“Let’s move on to round two,” Chip said, and everyone stood but me. “The endurance part of the challenge.” He gestured to the nearby edge of the water. “Do you see the poles out there in the distance?”
Five poles jutted from the water a good deal out from shore. Each one was colored a separate color, and I had to raise my hand to my eyes and squint to make them out. More like a sprint than endurance, but it didn’t matter because I wouldn’t be able to do either.
“Your job is to run out, swim across and get to the top of your pole. At the top of your pole is a lever you can release. Doing so will shoot your flag into the air. The person that releases their flag first wins immunity and will be safe at our first Judgment.”
The others lined up at the designated starting line. Chip glanced over at me at my spot on the bench. “Going to participate, Abby?”
I could practically hear the smirk in his voice. Bastard. He liked seeing me suffer. “I’m going to sit this one out, unfortunately. Sorry.” I was tempted to hold out my injured foot and wiggle it, but drawing more attention to it than I already had would be a bad idea.
I held my breath as Dean surged forward, his muscles flexing and golden in the sunlight. He was beautiful and lean and strong, and the others stood no chance against him. Within moments, Dean had cut through the water, swimming twice as fast as his closest competition. His flag shot into the air a shortly after that, and Dean punctuated this with a yell of enthusiasm and pumping his fist. From my spot on the bench, I clapped excitedly, exhilarated at his win.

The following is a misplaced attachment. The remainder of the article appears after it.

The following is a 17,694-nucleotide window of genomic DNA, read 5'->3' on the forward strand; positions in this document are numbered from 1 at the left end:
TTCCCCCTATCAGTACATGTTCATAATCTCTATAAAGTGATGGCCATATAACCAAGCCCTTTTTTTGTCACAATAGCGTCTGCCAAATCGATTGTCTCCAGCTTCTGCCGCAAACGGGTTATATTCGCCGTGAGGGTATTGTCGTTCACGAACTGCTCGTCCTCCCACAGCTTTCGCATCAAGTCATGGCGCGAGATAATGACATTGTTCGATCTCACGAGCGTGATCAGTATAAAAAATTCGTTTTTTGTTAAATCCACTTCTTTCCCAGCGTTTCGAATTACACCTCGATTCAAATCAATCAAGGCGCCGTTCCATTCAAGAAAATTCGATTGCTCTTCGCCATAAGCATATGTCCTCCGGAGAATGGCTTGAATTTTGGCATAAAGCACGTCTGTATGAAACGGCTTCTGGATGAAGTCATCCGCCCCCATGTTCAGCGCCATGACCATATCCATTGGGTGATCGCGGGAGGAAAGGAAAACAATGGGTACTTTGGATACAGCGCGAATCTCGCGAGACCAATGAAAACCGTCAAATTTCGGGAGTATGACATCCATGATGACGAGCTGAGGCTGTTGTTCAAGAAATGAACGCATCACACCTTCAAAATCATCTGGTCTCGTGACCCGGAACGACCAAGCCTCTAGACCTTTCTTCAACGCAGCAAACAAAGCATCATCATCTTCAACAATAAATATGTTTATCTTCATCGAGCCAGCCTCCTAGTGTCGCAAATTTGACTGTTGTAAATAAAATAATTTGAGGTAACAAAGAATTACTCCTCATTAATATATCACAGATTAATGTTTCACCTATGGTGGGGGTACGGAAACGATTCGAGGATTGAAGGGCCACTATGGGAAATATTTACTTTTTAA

The others looked markedly less enthusiastic. I couldn’t blame them—Dean was making the rest of us look like amateurs.
“So who are we voting for tonight?” I limped toward the Judgment campfire, a few steps behind Lana. Camp had been noisy with everyone congratulating Dean on his win and chattering about Judgment that night. I’d thought the tribe would be pensive after realizing we’d have to get rid of someone, but they seemed buoyant. Everyone hung around camp and talked and laughed, and Dean was the center of attention. Shanna seemed to be paying a lot of attention to him as well, and that irritated me, but I said nothing. After all, Dean was sleeping with me. We had plans for a Final Two and who knew where it would go from there?